So what must India do? To begin with, India must take urgent measures to boost its conventional submarine capability. While the six Scorpene submarines are nowhere near commissioning, China has already built up a fleet of over 50 conventional submarines. Given the promptness of Beijing’s military aid to Islamabad, the Pakistan Navy too could soon possess a sizeable undersea fleet.

    No less significant is the need to invest in anti-access capabilities in the Indian Ocean to make sure that India has a viable counter to any assertive manoeuvres by the PLA-N. New Delhi must develop the Andaman and Nicobar islands as a strategic base from where to both monitor Chinese naval activity and also launch operations against any possible threatening manoeuvres in IOR spaces that the Indian Navy considers strategically critical. This includes the placement of shore-based anti-submarine warfare (ASW) aircraft, anti-ship missiles and armed drones. Already, there are reports that the Navy is feeling the acute shortage of multirole ASW helicopters on its frontline warships. An absence of shore-based assets is sure to dampen its fighting capabilities further. More importantly, India must invest in establishing an integrated surveillance network in the Indian Ocean Region through which it can keep track of Chinese activity on a region-wide basis.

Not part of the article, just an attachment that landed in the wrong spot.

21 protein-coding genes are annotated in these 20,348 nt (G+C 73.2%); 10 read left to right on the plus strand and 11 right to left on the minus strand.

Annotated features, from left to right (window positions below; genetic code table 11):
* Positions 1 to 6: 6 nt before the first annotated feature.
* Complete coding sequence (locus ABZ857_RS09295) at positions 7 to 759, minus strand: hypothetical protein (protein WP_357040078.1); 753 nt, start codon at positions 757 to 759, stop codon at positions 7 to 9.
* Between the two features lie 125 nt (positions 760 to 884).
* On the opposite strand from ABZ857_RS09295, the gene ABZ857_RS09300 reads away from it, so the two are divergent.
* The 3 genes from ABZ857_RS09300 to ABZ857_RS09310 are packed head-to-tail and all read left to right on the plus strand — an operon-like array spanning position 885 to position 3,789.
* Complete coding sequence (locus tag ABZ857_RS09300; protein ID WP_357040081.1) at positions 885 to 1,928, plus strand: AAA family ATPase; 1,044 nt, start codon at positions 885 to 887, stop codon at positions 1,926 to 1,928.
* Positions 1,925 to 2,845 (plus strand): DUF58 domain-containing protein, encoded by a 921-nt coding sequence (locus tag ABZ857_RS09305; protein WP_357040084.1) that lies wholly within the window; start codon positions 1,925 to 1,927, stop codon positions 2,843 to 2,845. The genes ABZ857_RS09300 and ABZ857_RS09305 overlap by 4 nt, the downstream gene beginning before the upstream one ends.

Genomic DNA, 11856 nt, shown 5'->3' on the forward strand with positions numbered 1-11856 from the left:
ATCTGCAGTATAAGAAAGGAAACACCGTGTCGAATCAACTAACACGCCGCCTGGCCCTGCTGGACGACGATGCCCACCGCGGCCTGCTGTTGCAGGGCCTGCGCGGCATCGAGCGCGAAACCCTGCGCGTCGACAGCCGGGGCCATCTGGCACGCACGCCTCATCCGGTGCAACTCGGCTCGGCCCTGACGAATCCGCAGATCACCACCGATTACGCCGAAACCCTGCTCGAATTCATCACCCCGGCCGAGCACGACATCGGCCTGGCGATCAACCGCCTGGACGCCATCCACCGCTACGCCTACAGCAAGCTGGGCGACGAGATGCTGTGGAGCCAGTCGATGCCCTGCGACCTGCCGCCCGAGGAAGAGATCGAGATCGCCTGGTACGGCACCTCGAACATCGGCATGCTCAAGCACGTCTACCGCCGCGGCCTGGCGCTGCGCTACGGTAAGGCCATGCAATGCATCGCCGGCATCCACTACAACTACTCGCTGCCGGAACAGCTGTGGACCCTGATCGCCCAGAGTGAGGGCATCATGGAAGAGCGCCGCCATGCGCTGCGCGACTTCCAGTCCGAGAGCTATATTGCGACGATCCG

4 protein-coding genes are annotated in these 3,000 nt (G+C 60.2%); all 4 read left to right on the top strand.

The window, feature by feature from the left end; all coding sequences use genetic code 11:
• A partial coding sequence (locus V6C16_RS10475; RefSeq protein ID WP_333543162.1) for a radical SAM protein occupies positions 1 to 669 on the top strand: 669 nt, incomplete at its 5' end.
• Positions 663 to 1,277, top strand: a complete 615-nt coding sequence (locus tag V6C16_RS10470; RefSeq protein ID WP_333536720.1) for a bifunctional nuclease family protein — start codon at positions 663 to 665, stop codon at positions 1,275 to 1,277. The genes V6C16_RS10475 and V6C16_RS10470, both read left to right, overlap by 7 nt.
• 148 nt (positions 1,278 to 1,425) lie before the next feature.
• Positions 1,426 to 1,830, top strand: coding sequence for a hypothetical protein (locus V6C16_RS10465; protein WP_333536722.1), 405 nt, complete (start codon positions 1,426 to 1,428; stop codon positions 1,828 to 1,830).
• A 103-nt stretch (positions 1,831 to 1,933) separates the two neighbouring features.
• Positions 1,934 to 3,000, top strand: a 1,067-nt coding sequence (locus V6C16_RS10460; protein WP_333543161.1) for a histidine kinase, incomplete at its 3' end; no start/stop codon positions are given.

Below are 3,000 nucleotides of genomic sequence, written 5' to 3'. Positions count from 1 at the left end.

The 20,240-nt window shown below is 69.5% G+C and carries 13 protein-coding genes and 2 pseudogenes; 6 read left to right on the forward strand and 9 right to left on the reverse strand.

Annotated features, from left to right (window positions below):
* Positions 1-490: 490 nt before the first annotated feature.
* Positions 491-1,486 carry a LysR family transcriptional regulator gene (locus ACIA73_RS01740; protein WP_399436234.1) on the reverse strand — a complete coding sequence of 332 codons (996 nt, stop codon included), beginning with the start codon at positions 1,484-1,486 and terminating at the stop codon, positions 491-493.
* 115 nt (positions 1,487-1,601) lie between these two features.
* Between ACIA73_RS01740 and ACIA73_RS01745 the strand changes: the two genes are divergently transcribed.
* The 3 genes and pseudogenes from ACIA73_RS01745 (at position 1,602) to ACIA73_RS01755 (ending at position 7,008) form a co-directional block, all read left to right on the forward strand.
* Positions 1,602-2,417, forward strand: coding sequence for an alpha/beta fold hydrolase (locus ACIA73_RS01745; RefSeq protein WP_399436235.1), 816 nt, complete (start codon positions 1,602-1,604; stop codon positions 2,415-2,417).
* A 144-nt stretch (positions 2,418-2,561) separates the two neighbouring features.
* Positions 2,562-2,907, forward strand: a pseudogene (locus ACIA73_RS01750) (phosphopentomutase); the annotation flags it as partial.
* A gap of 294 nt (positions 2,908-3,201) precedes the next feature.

India would also have to consider coordinated high-spectrum maritime exercises with the United States, Japan, Australia and other Indo-Pacific nations with an interest in keeping the Indian Ocean’s vital SLOCs secure. Following the PLA-N submarine deployments, India has been considering Japan’s inclusion in the India-US “Malabar” series of maritime exercises. New Delhi must, however, proceed beyond statements of intent in this regard. During his visit to the smaller Indian Ocean island states in March 2015, Prime Minister Modi had laid out a strategic ‘blue-print’ for the Indian Ocean that includes an element of continuous maritime engagement with littoral neighbours. It must now be broadened to include an element of structured maritime engagement with key Indo-Pacific states.

    Lastly, the Indian Navy must focus fresh attention on the challenge posed by the Pakistan-China maritime nexus in the Western Indian Ocean. India has been fortunate that Sri Lanka, after the exit of Mahinda Rajapaksa as president, has refused to act as a Chinese surrogate in the IOR. Pakistan is, however, bound to pose a more complex challenge. Already, there are signs that Beijing might expand assistance to Pakistan’s naval modernization programme. Beyond the offer of eight S-20 variants of the Type-039A/Type-041 submarine, Beijing is said to be negotiating a deal for four "Improved F-22P" frigates equipped with enhanced sensors and weaponry, and six Type-022 Houbei stealth catamaran missile boats to Pakistan.

    It is not lost on Indian observers that even as they are being reassured of China’s benign intentions in the IOR, Beijing’s protests to media characterisation of the Indian Ocean being India’s ‘backyard” have been growing louder. Last week, another Chinese spokesperson raised the possibility of conflict if India continued with its proprietary notion of the Indian Ocean as India’s Ocean. An effective way for China to negate India’s geopolitical primacy and operational influence in the Indian Ocean would be to deploy more submarines. An increase in such deployments in India’s maritime neighbourhood will result in a dilution of New Delhi’s strategic leverages in the Indian Ocean Region.

    Views expressed are of the author and do not necessarily reflect the views of the IDSA or of the Government of India